Mrs. Henry Dashwood is as indulgent a mother as Mrs. Bennet of Pride and Prejudice. She adores her daughters and is extremely proud of them. She gives them freedom to choose their partners and encourages them to enjoy life. However, she is very protective of them. When Marianne is deserted by Willoughby, Mrs. Dashwood's heart goes out to her daughter. She consoles her with tender words. When the same daughter falls sick, she travels to Cleveland post-haste to provide her the necessary moral support. When Elinor looks miserable after hearing the news of the wedding of Lucy to Mr. Ferrars, Mrs. Dashwood feels sorry for her eldest daughter. She also experiences pangs of guilt for having neglected Elinor for so long.
Mrs. Dashwood is like Marianne in temperament. She is sensitive, emotional and imaginative. She is easily influenced by the events of her life. After Willoughby deceives Marianne, she condemns his behavior and points out his flaws. After Colonel Brandon proclaims his love for Marianne, she holds him in high esteem and highlights his assets. Thus, Mrs. Dashwood's love for her children is reflected in her attitude towards others.
Willoughby fulfills all the requirements of a romantic hero, and Marianne therefore approves of him. He is handsome, chivalrous, charming and outspoken. He makes a dramatic entry into Barton and also makes his exit dramatically. He first meets Marianne as a chivalrous knight and rescues his damsel in distress. Then he wins her heart through attention and affection. He woos her with passionate words and takes her out on adventurous trips. He overwhelms her with unreasonable gifts and impresses her with emotional proclamations. However, he breaks her heart as easily as he captures it. Without a word of apology or excuse, he discards her. His behavior is ruthless and cruel. To please himself, he exploits the innocence of a girl and manipulates her emotions. When he encounters a rich heiress, he forgets Marianne and marries Miss Grey. Willoughby is a selfish man. When his wife turns out to be shrew, he regrets having married her. He is rightly punished for his actions.
Colonel Brandon is the silent, suffering hero. Like Elinor, he is endowed with good sense and a generous heart. He is able to overcome the hardships of his life and achieve his goal through patience and fortitude.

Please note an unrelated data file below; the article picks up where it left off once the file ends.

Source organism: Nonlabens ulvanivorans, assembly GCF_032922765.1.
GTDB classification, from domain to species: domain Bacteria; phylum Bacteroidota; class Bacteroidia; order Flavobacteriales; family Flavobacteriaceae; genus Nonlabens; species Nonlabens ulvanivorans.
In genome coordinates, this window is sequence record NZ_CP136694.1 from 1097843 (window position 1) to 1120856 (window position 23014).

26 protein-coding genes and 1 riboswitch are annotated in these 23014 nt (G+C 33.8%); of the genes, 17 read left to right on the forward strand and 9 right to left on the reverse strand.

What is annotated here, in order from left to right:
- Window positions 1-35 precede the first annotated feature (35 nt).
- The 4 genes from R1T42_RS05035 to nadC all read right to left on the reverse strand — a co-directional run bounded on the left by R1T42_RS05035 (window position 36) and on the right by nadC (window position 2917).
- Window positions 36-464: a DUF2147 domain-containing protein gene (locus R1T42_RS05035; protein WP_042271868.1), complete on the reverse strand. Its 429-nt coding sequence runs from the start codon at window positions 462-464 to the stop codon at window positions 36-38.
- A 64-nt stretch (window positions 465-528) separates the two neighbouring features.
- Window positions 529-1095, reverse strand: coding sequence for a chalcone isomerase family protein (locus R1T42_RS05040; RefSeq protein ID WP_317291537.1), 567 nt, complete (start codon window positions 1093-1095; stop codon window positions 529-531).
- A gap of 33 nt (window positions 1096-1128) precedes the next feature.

In his youth the Colonel had loved a girl but was denied her affection. After her death, he takes the responsibility of becoming her illegitimate daughter's guardian. When Willoughby toys with the girl, the Colonel goes to rescue her and helps her to get settled.
Colonel Brandon takes a liking to Marianne as soon as he casts eyes on her because she resembles Eliza Brandon, the girl he had loved in the past. He admires Marianne from a distance but feels hurt when she ignores him and showers her affection on Willoughby. He is disturbed when Willoughby deserts her. When Marianne falls sick, he anxiously observes her progress and volunteers to fetch her mother from Barton. His kindness and patience are rewarded when Marianne accepts him as her husband. Colonel Brandon is the epitome of benevolence and fortitude.
Mrs. Jennings provides the much needed comic relief in the novel. She creates humor and lightens the gloomy atmosphere. Most of the scenes in which she is present are amusing. She is a merry old woman who enjoys life and tries to make the life of others enjoyable. She attends parties and entertains guests. She invites the Dashwood girls to London so that they can have a change of scene and provide her company. She tries to link them with eligible bachelors and hopes to see them settled comfortably in life. She likes to tease young women like them about their love interests but also makes an effort to share their sorrow when they are rejected. Mrs. Jennings is kind and generous. She wants to help men and women in distress. Elinor appreciates the goodness of Mrs. Jennings, while Marianne is critical of her gossipy nature.